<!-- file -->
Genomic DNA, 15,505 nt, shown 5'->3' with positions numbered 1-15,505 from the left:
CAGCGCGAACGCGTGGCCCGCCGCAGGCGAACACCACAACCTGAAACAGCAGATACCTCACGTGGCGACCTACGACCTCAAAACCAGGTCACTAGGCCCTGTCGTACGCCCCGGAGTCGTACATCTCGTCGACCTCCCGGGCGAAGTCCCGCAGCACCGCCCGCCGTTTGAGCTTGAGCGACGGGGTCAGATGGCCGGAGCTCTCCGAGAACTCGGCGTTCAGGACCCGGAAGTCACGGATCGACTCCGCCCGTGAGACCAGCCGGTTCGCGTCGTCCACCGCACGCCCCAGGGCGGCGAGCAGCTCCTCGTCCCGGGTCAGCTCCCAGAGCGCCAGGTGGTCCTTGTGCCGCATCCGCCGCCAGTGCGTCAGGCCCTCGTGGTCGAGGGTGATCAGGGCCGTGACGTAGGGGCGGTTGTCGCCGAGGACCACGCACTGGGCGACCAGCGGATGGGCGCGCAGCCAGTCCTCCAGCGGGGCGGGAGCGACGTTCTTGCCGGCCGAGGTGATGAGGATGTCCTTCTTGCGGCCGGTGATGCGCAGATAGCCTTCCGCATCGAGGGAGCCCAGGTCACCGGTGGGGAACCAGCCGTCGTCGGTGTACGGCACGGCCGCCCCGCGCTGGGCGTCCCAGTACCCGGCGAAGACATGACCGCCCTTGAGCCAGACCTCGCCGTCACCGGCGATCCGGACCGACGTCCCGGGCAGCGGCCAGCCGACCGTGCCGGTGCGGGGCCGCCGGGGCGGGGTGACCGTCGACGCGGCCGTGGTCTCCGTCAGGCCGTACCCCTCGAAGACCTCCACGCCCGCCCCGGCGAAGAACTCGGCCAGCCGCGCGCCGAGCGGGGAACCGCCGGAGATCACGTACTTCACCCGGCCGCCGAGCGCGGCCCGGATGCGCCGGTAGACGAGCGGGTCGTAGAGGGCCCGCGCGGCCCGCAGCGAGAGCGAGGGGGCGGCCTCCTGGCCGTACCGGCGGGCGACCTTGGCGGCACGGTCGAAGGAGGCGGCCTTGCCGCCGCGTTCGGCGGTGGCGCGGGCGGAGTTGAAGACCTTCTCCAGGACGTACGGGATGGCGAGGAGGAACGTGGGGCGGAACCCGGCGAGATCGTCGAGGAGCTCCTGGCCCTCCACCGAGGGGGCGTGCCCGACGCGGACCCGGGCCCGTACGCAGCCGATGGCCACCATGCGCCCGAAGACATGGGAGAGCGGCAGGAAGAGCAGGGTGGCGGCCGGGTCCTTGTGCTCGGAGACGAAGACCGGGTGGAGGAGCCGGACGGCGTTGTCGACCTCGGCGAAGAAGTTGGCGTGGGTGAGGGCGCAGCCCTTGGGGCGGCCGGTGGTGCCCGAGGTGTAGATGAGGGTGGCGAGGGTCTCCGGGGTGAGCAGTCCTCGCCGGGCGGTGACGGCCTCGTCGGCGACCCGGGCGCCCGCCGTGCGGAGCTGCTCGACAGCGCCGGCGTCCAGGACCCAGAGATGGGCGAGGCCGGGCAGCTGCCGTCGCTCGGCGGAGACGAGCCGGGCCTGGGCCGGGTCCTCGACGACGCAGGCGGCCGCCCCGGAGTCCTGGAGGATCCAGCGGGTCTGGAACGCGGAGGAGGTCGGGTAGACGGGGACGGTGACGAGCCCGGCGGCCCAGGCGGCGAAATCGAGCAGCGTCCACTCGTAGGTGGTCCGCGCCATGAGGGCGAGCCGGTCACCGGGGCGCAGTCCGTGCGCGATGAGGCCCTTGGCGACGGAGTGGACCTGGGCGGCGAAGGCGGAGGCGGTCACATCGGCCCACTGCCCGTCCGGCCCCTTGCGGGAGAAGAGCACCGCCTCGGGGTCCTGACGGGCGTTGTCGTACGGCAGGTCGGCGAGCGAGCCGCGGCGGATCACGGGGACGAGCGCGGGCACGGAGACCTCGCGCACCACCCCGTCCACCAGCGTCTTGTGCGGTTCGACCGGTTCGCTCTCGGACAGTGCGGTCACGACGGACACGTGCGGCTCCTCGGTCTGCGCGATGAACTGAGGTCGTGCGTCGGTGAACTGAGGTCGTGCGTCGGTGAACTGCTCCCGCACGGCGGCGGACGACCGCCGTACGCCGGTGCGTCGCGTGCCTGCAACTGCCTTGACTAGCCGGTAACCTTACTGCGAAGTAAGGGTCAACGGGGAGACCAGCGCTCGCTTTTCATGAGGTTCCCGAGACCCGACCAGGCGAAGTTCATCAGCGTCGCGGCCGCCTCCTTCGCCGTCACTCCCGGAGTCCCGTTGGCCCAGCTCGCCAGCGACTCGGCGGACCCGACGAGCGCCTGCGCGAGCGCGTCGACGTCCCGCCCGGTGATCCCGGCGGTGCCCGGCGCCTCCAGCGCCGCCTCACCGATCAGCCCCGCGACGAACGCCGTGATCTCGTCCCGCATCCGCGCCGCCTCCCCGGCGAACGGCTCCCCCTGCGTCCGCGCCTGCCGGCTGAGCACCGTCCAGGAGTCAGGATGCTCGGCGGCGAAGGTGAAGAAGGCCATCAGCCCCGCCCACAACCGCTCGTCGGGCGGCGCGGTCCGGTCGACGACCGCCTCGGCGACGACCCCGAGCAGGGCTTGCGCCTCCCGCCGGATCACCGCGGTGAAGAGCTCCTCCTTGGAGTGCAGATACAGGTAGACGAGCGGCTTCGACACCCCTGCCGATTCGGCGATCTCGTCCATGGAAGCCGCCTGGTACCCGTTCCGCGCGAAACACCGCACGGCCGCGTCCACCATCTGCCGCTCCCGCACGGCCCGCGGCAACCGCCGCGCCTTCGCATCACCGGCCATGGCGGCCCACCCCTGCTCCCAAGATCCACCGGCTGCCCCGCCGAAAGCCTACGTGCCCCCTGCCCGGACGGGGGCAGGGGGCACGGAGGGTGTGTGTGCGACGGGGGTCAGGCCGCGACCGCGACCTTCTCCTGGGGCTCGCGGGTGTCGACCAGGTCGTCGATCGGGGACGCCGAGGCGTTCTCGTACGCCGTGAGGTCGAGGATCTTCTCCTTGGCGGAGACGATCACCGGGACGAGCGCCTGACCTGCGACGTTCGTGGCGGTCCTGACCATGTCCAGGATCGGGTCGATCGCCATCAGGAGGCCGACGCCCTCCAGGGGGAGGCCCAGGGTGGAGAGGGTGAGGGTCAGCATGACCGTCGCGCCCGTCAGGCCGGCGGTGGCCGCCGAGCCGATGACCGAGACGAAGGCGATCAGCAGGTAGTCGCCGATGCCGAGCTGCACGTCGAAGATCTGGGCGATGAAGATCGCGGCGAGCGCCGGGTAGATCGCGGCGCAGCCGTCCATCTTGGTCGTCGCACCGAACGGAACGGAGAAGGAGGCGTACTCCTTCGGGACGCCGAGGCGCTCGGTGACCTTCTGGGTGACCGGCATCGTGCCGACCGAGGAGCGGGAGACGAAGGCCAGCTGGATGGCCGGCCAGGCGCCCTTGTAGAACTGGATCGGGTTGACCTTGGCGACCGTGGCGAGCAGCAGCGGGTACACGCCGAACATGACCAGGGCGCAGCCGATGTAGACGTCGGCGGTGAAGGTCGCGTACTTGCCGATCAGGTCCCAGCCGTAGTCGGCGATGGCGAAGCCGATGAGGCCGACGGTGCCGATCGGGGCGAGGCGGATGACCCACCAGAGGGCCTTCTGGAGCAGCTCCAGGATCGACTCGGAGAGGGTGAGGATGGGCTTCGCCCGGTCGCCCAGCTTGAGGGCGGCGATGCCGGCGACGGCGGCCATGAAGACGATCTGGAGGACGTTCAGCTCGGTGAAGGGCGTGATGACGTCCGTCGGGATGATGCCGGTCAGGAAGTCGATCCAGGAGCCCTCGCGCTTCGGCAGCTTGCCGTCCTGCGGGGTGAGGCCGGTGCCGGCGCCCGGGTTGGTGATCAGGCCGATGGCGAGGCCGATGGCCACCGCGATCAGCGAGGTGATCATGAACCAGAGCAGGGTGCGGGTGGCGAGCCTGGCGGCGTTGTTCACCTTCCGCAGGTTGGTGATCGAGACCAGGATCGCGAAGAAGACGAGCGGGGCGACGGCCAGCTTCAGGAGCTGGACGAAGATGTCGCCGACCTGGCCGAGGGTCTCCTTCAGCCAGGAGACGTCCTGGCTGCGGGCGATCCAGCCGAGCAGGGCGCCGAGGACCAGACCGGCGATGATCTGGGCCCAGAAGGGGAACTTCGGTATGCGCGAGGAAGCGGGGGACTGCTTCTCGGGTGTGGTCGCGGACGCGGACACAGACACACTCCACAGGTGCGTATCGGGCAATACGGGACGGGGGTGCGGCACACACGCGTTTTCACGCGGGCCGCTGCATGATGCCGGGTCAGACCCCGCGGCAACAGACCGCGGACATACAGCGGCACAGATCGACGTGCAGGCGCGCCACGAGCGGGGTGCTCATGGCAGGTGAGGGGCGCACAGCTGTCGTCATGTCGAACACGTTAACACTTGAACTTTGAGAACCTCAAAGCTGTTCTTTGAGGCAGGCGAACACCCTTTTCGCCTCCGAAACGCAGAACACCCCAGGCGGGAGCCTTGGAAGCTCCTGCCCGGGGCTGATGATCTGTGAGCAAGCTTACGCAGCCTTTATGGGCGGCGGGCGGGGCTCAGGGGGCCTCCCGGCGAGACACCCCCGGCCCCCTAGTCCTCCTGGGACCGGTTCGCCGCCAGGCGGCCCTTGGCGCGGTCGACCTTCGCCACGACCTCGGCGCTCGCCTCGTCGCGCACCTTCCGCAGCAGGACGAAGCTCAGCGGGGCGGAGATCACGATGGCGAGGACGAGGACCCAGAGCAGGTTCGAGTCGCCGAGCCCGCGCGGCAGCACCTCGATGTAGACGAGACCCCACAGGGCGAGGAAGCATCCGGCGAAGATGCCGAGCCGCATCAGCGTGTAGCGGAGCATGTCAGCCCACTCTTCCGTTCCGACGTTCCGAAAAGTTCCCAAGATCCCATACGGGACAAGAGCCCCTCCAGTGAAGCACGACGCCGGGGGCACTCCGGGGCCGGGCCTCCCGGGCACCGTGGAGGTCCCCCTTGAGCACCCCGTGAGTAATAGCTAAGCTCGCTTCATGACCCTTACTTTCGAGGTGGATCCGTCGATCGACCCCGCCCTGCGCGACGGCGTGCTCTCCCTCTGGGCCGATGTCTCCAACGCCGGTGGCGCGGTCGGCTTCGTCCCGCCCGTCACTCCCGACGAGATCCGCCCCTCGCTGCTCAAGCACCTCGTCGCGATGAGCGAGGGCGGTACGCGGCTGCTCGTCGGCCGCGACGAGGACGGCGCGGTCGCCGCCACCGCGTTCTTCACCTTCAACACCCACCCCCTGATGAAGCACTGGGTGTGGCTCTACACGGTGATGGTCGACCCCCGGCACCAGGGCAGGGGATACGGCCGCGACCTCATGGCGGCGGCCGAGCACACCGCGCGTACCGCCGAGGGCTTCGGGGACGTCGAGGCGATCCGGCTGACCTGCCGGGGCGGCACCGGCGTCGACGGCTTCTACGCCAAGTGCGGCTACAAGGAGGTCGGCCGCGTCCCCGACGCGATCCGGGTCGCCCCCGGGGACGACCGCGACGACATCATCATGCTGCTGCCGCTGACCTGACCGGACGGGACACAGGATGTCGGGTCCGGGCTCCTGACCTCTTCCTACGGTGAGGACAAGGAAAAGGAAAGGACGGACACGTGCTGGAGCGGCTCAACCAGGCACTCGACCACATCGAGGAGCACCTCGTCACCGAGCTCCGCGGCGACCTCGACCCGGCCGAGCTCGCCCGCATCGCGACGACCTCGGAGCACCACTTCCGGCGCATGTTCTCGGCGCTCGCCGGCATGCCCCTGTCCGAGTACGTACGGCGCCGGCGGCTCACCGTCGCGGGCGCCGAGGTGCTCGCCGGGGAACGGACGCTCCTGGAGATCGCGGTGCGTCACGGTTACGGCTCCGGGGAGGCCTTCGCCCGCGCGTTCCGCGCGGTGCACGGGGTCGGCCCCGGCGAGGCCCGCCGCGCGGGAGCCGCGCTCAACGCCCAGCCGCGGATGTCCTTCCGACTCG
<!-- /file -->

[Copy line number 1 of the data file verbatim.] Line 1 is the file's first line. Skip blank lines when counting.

Genomic DNA, 15,505 nt, shown 5'->3' with positions numbered 1-15,505 from the left: